1. Turkey and pumpkin pie was provided: it was a great help to have those staple items already bought, waiting for us when we arrived.
View treasures you wouldn’t normally see in the summer
2. We still had the option to bake the turkey the traditional way: we did have the option, but we opted to grill it. A pie in the oven and a turkey on the grill was the way to go!
3. Avoiding the traditional dishes that I don’t like: For example, we conveniently roasted all of our marshmallows over a bonfire Wednesday night – that meant no marshmallows to make Aunt Kim’s baked sweet potatoes!
4. Don’t need to do the dishes: Let me explain – Of course there are a complete set of dishes on board to use if you do so choose, and the dishwasher is available to clean most of them… but a houseboat trip gave us the excuse to not use our fine china and to opt instead for ‘oh-so-fine’ paper plates.
5. No unexpected drop-ins: I don’t know about you, but during the holidays we get many a neighbor, friend and relative (the one you try to avoid) who walk in unannounced, which can be fun most of the time. However, it is amazing to have the break from the people you didn’t plan for.
6. We could still watch the big game on TV all afternoon – Dad would have survived without watching the Big Game on Thanksgiving, but he would have been grumpy! If we decided to endure Dad’s grumpy mood we could have hid the remote (ahh, just like home).
All in all, the oven is on standby for your pies, the grill is primed for your turkey, the water is patiently waiting, and your crew will be hungry after a day cruising on the water. The vote is in – enjoy your Thanksgiving, the houseboating way!
The 2 best times of year for fishing are in the early spring and the early fall, before the winter weather.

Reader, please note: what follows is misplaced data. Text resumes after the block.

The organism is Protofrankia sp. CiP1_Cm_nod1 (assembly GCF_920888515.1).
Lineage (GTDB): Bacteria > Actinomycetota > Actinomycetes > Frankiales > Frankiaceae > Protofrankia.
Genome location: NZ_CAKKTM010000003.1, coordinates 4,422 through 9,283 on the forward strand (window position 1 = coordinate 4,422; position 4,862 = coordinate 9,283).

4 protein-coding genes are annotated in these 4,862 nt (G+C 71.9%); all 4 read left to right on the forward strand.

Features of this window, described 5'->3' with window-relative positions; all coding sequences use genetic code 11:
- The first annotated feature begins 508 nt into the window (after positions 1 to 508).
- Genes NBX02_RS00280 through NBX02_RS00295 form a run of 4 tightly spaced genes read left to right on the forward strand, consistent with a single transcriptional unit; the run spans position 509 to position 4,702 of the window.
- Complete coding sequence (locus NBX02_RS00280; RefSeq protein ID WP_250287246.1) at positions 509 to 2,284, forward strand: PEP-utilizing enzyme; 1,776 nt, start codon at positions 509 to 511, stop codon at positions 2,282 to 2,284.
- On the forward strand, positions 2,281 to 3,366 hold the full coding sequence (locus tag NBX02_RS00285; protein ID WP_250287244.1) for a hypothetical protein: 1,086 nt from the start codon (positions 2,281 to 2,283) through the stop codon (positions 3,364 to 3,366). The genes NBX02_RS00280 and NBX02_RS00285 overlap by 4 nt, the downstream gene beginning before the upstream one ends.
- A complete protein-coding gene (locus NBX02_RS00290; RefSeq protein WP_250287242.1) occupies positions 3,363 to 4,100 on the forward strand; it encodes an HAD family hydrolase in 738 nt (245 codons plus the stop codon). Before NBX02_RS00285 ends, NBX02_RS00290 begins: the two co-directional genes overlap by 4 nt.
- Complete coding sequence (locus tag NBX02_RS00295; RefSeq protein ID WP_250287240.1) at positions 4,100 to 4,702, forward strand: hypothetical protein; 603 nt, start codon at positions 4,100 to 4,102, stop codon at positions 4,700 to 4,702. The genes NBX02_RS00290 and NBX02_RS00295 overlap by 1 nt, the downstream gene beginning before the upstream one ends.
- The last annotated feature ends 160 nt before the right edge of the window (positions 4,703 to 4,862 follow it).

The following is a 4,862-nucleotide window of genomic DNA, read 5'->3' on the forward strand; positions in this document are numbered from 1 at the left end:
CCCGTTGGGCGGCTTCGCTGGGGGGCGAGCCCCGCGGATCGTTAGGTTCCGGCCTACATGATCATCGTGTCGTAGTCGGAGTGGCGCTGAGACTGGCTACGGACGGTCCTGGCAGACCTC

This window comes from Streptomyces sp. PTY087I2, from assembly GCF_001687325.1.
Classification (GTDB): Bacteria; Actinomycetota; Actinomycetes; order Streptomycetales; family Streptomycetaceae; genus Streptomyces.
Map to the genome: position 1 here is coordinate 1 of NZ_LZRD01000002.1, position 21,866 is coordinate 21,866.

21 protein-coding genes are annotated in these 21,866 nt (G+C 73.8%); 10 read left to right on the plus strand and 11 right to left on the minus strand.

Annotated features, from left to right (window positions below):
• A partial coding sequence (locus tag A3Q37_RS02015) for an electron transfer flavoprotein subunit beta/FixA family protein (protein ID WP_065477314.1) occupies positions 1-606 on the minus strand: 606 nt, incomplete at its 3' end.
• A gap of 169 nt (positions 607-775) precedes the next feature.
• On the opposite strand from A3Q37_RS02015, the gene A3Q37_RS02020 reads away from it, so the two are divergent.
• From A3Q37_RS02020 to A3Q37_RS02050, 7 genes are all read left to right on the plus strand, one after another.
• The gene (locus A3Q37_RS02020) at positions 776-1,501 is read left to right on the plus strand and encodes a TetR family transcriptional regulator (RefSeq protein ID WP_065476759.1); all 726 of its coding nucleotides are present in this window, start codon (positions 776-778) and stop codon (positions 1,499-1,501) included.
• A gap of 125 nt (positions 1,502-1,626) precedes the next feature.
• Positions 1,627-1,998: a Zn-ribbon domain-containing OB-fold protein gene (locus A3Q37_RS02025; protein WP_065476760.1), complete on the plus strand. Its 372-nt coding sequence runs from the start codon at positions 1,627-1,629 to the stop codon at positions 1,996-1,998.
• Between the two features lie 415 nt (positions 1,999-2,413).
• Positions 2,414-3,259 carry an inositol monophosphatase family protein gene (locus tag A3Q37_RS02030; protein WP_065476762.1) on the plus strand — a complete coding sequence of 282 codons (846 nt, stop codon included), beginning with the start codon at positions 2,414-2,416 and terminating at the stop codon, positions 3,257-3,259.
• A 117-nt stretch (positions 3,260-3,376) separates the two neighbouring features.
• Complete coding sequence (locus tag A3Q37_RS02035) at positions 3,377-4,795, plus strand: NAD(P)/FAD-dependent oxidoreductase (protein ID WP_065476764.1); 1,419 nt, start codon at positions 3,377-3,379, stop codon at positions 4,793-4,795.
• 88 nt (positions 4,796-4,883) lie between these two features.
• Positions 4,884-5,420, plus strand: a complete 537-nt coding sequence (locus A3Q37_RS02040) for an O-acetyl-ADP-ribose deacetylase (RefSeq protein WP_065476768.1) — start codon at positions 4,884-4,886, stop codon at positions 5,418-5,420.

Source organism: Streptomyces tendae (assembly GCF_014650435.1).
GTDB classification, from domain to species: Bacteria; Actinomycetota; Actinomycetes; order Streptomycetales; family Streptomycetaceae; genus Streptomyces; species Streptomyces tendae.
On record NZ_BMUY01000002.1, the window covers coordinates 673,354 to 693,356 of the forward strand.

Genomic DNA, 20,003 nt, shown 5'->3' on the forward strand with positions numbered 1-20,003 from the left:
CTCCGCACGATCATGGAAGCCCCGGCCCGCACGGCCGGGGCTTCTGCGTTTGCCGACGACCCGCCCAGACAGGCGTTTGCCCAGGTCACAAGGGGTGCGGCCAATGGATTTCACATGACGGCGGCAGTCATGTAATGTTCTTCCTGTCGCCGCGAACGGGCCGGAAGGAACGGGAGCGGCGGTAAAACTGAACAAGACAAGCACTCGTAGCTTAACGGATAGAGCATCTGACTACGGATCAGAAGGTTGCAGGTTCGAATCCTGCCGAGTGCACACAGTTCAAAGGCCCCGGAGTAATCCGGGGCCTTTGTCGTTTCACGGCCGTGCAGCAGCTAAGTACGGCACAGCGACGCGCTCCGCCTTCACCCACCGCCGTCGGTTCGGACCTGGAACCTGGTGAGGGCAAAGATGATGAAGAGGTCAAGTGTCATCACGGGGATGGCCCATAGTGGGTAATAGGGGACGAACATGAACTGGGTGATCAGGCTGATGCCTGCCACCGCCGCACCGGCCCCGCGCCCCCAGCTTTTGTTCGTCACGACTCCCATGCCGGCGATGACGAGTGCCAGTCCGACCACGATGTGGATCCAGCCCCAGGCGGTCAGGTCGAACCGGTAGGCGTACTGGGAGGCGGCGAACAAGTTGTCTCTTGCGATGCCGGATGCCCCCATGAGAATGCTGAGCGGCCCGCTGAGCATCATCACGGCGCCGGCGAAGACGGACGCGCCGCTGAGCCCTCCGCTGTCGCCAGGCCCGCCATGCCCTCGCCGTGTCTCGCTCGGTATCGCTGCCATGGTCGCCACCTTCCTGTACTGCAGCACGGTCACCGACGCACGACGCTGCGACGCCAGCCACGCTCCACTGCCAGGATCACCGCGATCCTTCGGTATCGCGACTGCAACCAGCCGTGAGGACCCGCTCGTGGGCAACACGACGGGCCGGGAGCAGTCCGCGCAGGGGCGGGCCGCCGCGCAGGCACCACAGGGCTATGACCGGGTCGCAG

And with fall arriving this week, it’s time to grab your gear, cooler and binoculars and read over this fall fishing cheatsheet!
Why Early Fall?
In order to be the best fisherman you can be, it is best to understand why early fall is the best time for bass fishing.
To put it simply, bass fish school together in the early fall when the weather cools down. When the weather cools down, so does the water, which equals more oxygen in the lake. With more oxygen in the lake bass become more active!
Get those bass hooked!
This is the season when bass will strike at about anything you throw at them. However, some patterns work better than others.
You need to know these 3 things in order to catch premium bass:
Bass fishing on Jones Valley Resort’s fishing boat
1. Understanding the natural feed in the lake.
2. Awareness about marine plant life in the lake.
3. Knowledge of areas of the lake where shallow water is closer to deep water.
Colder temperature makes bass more active, and with more activity comes a higher energy burn, thus the need to seek more food. Familiarizing yourself with the natural forage and plant life in the lake assists in picking out correct bait and finding the bass. Bass is usually found chasing shad or other forage fish, in their normal habitat of deep water with close proximity to shallow water.